For weeks, months even, they stood as symbols of “oppression.”
Barriers connected by yellow police tape blocking off four parking spaces at the entrance to our normal walking trial taunted … people who couldn’t get into one of the two or three parking spaces that were available?
But then, they were gone.
And there was much rejoicing.
I’m obviously being facetious about being “oppressed,” but we did find it kind of vexing. The trail has been open all this time and isn’t exactly overrun with people to the point where four extra cars would have made all that much of a difference.
So we’re not really sure why the spaces were ever blocked off.
Plus that part of the trail is within walking distance of our house, anyway.
But who needs logic over things that don’t affect you at all when you have FREEDOM!!!!!
It’s one of those places we probably only would have discovered due to our Walking Trail Wednesday adventures taking us farther afield than usual.
On one side of the trail is where we had just come from — a suburban road lined with suburban houses and suburban businesses.
But on the other is its own little neighborhood of beach houses and decks, not near the ocean or a large bay, but a pond. The separation from the surrounding area reminded me of an oceanside neighborhood near a place I used to work that was part of one town, but could only be accessed from another.
And just off the parking lot is the beach.
It’s not particularly large; after all, it’s at a pond with woods on either side. However, at midday when the temperatures were pushing 80 degrees, if not a little warmer, it’s an inviting spot.
We even saw a few people swimming in the pond … a little early for my taste, since the water couldn’t have been all that warm, but to each their own.
Even though there wasn’t a lot of space, it looked like the groups using the beach were trying to stay apart as much as they could.
The beach wasn’t “officially” open for the season yet, but other than a barrier which was easy to walk around and probably meant more for cars than people, anyway, it’s not like there were any efforts to keep people out.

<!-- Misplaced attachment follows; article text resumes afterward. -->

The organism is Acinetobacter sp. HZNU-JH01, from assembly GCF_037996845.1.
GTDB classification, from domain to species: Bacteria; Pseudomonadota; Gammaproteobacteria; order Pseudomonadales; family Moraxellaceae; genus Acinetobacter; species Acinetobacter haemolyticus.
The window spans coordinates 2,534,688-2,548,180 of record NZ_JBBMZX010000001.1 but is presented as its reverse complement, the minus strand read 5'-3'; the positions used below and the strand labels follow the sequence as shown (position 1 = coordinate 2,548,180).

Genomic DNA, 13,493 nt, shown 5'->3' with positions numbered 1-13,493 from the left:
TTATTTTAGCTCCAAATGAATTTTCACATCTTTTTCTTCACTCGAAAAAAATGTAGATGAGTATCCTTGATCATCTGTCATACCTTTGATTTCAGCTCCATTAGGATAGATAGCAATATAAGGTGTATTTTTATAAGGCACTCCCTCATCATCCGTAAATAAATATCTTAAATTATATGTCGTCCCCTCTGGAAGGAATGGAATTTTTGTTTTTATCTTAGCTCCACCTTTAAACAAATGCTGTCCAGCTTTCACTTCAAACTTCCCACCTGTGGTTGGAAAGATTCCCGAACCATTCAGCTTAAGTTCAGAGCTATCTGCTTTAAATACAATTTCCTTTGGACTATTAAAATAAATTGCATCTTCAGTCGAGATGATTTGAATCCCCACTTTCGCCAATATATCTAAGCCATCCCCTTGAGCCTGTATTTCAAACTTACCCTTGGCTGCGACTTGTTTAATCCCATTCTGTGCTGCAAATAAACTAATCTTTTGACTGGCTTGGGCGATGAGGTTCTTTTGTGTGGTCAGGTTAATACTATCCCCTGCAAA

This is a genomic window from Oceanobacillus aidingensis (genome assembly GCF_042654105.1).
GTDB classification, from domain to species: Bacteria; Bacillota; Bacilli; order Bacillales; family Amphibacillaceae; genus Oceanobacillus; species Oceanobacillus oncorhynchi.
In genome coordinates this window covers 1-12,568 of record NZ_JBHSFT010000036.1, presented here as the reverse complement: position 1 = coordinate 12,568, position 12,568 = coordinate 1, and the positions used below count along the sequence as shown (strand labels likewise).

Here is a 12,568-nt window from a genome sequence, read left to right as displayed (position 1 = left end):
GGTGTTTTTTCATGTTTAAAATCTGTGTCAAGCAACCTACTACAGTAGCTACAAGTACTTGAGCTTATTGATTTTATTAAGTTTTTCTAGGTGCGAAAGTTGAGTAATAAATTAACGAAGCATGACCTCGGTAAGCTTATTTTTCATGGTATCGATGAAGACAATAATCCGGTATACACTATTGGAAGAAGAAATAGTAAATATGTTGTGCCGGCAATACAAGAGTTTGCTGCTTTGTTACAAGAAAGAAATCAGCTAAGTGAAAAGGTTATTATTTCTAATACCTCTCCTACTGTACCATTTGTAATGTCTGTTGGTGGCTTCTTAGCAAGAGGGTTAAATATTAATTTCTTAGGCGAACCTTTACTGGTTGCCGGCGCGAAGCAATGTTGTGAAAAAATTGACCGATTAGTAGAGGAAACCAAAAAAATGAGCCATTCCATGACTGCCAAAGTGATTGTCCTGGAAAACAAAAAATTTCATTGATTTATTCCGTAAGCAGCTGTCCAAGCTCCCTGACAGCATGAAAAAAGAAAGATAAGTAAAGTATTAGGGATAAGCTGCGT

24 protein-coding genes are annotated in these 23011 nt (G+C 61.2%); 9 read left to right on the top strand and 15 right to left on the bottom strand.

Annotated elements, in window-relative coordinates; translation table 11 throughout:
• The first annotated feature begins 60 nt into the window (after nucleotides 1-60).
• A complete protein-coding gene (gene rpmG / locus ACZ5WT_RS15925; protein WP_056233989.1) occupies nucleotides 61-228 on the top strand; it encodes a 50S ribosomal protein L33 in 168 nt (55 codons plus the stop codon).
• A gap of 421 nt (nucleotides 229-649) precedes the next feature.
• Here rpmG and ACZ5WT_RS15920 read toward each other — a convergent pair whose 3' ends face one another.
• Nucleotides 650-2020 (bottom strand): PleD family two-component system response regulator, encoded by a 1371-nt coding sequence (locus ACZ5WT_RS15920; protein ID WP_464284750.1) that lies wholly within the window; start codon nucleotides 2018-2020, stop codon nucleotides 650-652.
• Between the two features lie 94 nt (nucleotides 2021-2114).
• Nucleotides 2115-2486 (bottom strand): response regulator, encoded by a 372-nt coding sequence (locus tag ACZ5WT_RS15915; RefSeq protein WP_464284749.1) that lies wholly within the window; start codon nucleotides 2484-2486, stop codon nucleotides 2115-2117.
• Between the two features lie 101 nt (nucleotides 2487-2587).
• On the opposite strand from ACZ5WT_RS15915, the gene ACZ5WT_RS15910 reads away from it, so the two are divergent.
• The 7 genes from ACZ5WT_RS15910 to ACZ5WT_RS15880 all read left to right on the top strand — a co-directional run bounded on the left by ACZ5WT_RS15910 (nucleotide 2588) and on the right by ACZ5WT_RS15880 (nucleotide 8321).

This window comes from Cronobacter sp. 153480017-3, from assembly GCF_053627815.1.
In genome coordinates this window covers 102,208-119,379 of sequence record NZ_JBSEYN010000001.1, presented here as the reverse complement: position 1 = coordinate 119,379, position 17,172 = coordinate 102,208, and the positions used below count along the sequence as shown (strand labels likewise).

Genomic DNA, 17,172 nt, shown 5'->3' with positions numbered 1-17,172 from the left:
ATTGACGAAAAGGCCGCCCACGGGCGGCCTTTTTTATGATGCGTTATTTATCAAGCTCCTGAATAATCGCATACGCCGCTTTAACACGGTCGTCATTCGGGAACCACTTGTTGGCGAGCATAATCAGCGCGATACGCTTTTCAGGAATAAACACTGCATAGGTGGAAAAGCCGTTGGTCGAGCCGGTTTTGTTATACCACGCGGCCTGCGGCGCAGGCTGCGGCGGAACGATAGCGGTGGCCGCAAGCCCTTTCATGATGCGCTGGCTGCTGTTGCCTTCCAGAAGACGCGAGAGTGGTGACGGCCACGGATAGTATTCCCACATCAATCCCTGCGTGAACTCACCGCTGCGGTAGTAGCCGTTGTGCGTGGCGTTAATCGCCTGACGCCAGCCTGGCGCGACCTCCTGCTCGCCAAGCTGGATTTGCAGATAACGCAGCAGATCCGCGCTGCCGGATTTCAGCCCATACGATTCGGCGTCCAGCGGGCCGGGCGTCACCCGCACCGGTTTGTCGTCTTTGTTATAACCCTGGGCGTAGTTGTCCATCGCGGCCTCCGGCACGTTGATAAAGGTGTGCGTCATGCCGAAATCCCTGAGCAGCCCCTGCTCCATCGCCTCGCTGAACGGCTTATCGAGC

The beachgoers were just the latest example of something we’ve seen lately.
It’s not a particularly scientific study — by which I mean not scientific at all — but it seems like we’ve noticed more cars, more activity in general, even before Massachusetts started reopening.
I don’t know what they were doing, but all of those people were going somewhere. It’s like whatever percentage of “normal” life is out there, people are going out and getting it.
However, if the Boston Marathon is going to be cancelled, it goes to show that some bridges are just too far.
I also got an email from one of the leaders of the group I play pickleball with outdoors. The good news was that the town reopened the courts where we play at the beginning of this week, and the state’s guidelines even mentioned pickleball as a non-contact sport that would be acceptable.
However, there was also bad news.
The state guidelines also said “No permits should be issued for group gatherings and users should not engage in pickup games, (organized) games, or tournaments,” so the town isn’t going to assign days and times for us to play this spring and summer, and the people who usually coordinate our group won’t be putting anything together, either.
That may change as circumstances change, but I’m more curious to see if anyone tries to put something together on their own.
And also whether I’ll take anyone up on any offers they make.
How much “normal” am I willing to pursue?